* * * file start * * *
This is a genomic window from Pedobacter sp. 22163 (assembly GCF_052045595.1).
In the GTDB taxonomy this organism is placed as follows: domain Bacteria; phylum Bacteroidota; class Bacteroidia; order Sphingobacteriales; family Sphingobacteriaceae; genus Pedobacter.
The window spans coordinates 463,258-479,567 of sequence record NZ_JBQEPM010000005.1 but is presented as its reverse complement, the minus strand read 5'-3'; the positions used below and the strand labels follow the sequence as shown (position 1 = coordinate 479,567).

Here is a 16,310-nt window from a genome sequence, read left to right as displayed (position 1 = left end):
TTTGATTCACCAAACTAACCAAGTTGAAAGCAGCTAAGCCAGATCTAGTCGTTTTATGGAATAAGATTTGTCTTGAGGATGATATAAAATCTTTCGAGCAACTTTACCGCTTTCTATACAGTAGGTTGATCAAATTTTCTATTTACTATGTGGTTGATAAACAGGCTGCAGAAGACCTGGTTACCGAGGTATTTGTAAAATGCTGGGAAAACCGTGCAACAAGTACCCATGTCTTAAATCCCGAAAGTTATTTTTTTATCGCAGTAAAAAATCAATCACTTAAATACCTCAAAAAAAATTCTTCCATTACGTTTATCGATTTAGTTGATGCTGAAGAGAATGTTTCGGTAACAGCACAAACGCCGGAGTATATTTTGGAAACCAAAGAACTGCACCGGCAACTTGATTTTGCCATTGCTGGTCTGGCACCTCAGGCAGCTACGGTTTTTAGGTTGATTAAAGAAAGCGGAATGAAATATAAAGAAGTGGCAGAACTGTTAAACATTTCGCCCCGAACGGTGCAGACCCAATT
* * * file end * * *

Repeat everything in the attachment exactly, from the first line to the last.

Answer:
This is a genomic window from Pedobacter sp. 22163 (assembly GCF_052045595.1).
In the GTDB taxonomy this organism is placed as follows: domain Bacteria; phylum Bacteroidota; class Bacteroidia; order Sphingobacteriales; family Sphingobacteriaceae; genus Pedobacter.
The window spans coordinates 463,258-479,567 of sequence record NZ_JBQEPM010000005.1 but is presented as its reverse complement, the minus strand read 5'-3'; the positions used below and the strand labels follow the sequence as shown (position 1 = coordinate 479,567).

Here is a 16,310-nt window from a genome sequence, read left to right as displayed (position 1 = left end):
TTTGATTCACCAAACTAACCAAGTTGAAAGCAGCTAAGCCAGATCTAGTCGTTTTATGGAATAAGATTTGTCTTGAGGATGATATAAAATCTTTCGAGCAACTTTACCGCTTTCTATACAGTAGGTTGATCAAATTTTCTATTTACTATGTGGTTGATAAACAGGCTGCAGAAGACCTGGTTACCGAGGTATTTGTAAAATGCTGGGAAAACCGTGCAACAAGTACCCATGTCTTAAATCCCGAAAGTTATTTTTTTATCGCAGTAAAAAATCAATCACTTAAATACCTCAAAAAAAATTCTTCCATTACGTTTATCGATTTAGTTGATGCTGAAGAGAATGTTTCGGTAACAGCACAAACGCCGGAGTATATTTTGGAAACCAAAGAACTGCACCGGCAACTTGATTTTGCCATTGCTGGTCTGGCACCTCAGGCAGCTACGGTTTTTAGGTTGATTAAAGAAAGCGGAATGAAATATAAAGAAGTGGCAGAACTGTTAAACATTTCGCCCCGAACGGTGCAGACCCAATT